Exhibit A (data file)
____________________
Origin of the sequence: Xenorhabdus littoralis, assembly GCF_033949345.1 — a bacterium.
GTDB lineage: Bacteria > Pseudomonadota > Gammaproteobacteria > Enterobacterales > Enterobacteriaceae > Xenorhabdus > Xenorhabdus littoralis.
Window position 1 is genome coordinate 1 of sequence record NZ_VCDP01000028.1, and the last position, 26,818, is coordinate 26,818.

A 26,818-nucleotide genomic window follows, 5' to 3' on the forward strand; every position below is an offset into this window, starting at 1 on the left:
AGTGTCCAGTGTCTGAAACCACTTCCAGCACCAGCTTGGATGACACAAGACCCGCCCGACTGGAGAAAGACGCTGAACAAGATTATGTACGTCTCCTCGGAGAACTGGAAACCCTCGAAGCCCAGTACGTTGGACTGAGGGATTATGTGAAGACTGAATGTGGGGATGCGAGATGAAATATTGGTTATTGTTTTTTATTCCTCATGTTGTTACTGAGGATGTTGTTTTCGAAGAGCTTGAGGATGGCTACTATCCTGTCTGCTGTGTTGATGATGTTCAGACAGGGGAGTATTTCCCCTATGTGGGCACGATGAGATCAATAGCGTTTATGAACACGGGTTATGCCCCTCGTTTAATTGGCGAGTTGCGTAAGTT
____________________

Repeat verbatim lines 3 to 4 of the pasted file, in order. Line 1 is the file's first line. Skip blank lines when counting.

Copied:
Window position 1 is genome coordinate 1 of sequence record NZ_VCDP01000028.1, and the last position, 26,818, is coordinate 26,818.

A 26,818-nucleotide genomic window follows, 5' to 3' on the forward strand; every position below is an offset into this window, starting at 1 on the left: